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Monday, November 16, 2009

Keeping up with the Johnsons

As much as I dislike Darrell Waltrip as a live race broadcaster (I’m not a fan of the “boogity boogity” atmosphere on that network), the man is pretty insightful if you’ve ever heard him talk about NASCAR and its drivers in a different setting. His knowledge, gained from decades of history in the sport, give him insight into NASCAR most commentators don’t have.

For example, prior to this season he predicted Juan Pablo Montoya would make the Chase this year … despite the fact Montoya was racing for a brand new EGR team with so many unknowns. DW may be annoying at times, but he knows what he’s talking about when it comes to the drivers in this sport.

As I watched DW appear on a SPEED program Sunday night, he made an interesting point about how to stop Jimmie Johnson’s dominance in the sport. To paraphrase, he said that you don’t drag down the quality of Jimmie Johnson’s team, you bring the level of the competition up to the level of the #48 team.

And he is right. Jimmie and the #48 team are not going to get any worse. So now we are presented with a critical question: How can this raising of the bar for the other teams be accomplished?

What can be done by Jack Roush, Richard Childress, Joe Gibbs, and even the other Hendrick teams, to get them up to a level that would allow them to derail the Johnson championship train, which appears to have no end in sight.

Here is my game plan for the competition.

Get their crew chief/driver relationships to a new level

One of the major reasons that Johnson wins so much is that Chad Knaus and him are so well in tune with each other. Knaus knows how to set the car up so Jimmie will be comfortable, and the communication from Jimmie to Knaus about how the car is running is detailed enough for Knaus to make the proper adjustments to improve the car and improve their position during races. The other teams need to reach this level of understanding between their two main players if they hope to compete with Johnson.

Start up front, out of harm’s way, and stay there
One reason Johnson wins titles is that he doesn’t wreck much. That’s why the Texas wreck was such a shock to see. So how does he do this? Easy – he starts up front and stays ahead of most of the wrecks, which rarely occur among the leaders. The only reason he got in the Texas wreck was because he didn’t qualify well, and that only happens a handful of times each year. Most weeks, he’s in the top-5 or top-10 to start the race. For anyone to take his crown in 2010, they’ll need to do well on Fridays and Sundays.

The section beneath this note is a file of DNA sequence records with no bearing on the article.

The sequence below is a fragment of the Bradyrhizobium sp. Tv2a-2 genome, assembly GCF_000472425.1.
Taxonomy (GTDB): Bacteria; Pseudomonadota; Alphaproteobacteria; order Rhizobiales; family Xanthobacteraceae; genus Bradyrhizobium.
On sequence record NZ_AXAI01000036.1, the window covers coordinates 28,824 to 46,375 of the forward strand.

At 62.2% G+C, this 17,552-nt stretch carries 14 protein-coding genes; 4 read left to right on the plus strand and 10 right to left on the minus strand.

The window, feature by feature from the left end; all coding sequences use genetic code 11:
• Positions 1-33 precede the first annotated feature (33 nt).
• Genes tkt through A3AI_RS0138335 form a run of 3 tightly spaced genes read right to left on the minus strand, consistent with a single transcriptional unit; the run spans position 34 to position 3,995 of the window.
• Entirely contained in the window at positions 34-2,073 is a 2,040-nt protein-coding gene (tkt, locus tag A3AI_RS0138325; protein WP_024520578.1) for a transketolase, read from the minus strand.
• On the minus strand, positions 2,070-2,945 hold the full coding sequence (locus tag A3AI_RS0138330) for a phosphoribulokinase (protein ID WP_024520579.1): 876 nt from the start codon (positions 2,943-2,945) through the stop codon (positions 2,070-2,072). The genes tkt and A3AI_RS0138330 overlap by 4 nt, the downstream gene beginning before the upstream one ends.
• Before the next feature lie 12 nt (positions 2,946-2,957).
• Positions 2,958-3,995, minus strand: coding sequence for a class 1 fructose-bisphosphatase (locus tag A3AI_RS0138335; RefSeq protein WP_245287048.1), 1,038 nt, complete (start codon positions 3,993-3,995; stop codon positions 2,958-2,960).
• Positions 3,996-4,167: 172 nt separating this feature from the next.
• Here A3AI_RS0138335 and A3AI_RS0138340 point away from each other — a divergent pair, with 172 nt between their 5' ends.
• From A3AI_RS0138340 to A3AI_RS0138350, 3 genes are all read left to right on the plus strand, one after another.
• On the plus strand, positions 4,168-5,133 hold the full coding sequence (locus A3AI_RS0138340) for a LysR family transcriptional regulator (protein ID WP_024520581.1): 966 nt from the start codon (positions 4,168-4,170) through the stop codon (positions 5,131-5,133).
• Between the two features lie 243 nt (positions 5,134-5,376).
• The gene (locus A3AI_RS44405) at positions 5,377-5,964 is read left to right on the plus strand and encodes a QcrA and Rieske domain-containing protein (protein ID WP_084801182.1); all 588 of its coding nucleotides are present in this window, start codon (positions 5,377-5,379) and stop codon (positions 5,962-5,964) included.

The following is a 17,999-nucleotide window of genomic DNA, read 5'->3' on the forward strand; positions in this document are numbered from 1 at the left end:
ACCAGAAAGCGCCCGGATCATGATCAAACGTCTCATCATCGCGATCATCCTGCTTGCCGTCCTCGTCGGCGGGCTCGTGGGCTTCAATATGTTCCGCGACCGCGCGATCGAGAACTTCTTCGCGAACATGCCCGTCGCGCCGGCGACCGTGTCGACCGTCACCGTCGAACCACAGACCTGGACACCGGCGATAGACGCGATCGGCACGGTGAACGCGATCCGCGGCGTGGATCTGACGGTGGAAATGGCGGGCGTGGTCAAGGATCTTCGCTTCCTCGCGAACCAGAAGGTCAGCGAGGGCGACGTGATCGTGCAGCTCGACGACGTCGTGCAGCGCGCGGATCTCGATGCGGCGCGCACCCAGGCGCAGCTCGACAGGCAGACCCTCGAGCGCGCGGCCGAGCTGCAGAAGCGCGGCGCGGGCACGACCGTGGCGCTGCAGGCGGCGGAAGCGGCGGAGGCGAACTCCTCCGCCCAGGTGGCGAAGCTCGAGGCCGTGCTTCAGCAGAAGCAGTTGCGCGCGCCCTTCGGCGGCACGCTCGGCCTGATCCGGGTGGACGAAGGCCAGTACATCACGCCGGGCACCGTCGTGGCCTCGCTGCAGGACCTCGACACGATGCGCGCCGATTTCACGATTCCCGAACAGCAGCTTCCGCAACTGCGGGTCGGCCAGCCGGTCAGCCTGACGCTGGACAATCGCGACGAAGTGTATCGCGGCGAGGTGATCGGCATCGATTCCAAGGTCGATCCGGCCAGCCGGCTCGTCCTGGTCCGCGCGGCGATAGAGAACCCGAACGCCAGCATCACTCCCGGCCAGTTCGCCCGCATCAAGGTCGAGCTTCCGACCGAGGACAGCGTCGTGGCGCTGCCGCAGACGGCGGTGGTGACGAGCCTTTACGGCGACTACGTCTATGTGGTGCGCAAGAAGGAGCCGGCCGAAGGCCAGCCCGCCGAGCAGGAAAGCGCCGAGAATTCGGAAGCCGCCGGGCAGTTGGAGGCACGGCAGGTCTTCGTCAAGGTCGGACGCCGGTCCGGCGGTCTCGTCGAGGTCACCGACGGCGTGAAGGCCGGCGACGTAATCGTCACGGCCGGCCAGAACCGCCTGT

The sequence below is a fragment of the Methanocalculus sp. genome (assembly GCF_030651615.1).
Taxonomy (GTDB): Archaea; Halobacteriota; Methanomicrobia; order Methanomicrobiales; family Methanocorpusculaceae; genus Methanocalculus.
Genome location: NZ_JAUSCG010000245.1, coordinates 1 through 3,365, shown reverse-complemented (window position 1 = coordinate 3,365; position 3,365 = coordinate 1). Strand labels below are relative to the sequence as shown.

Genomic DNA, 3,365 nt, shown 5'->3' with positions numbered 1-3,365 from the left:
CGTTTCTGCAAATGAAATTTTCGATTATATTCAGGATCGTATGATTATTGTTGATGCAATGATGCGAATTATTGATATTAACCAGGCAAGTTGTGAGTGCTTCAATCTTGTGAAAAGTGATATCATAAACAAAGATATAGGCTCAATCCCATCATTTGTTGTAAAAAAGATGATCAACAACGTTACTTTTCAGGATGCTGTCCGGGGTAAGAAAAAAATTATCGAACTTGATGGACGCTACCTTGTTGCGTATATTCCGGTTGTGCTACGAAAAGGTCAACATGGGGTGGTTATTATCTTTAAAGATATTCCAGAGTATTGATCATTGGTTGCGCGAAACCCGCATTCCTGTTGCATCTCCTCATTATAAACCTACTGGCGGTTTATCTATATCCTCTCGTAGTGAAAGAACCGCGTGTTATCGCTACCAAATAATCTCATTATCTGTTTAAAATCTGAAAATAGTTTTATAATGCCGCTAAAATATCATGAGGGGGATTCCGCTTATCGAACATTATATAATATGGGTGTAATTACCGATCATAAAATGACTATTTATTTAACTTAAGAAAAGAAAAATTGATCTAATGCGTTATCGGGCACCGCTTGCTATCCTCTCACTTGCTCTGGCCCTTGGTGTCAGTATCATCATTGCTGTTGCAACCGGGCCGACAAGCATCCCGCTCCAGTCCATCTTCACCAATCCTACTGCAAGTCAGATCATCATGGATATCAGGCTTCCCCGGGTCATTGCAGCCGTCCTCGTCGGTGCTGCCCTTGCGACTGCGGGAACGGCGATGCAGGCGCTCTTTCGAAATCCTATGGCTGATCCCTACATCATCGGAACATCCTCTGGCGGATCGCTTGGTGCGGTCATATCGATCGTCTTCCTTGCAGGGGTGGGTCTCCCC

Pray that the law of averages eventually applies to Johnson
No matter how much the other teams step up, there still isn’t a guarantee anyone will topple Johnson. His 4-year run goes against all the odds, even beyond what the last wonderboy Jeff Gordon did in the late 1990s. Gordon at least had his title runs interrupted by Terry Labonte, Dale Jarrett and Bobby Labonte. Johnson isn’t letting anyone crash his party. I would say it’s unlikely anyone will take 5 in a row, but I’d be lying. Last year, I was optimistic and said Carl Edwards, coming off 9 wins and a second-place points run in 2008, would claim the 2009 title and end JJ’s run. I guess that didn’t work out.

No. This year, I am not going to make a prediction based on hope, and will look at the facts. Until someone shows they can beat Jimmie Johnson, he will be the title favorite, in 2010 and beyond.

But I wish the other teams good luck. All the fans are rooting for them to catch up, to save us from the Johnson bore machine.

https://twitter.com/MattMyftiu

2 Comments:

Blogger Julie said...

I appreciate you acknowledging that your 2009 championship prediction was based on hope. If you recall, Johnson was offended that he wasn't the media's pick for the championship at the start of the year. It seems he was justified.

Not all fans find this boring.

November 17, 2009 at 7:36 AM 
Anonymous Anonymous said...

I'm not bored. I find excellence to be exciting. It's fun to watch how smoothly Jimmie and Chad handle every situation, be it triumph or adversity.

November 17, 2009 at 1:38 PM 

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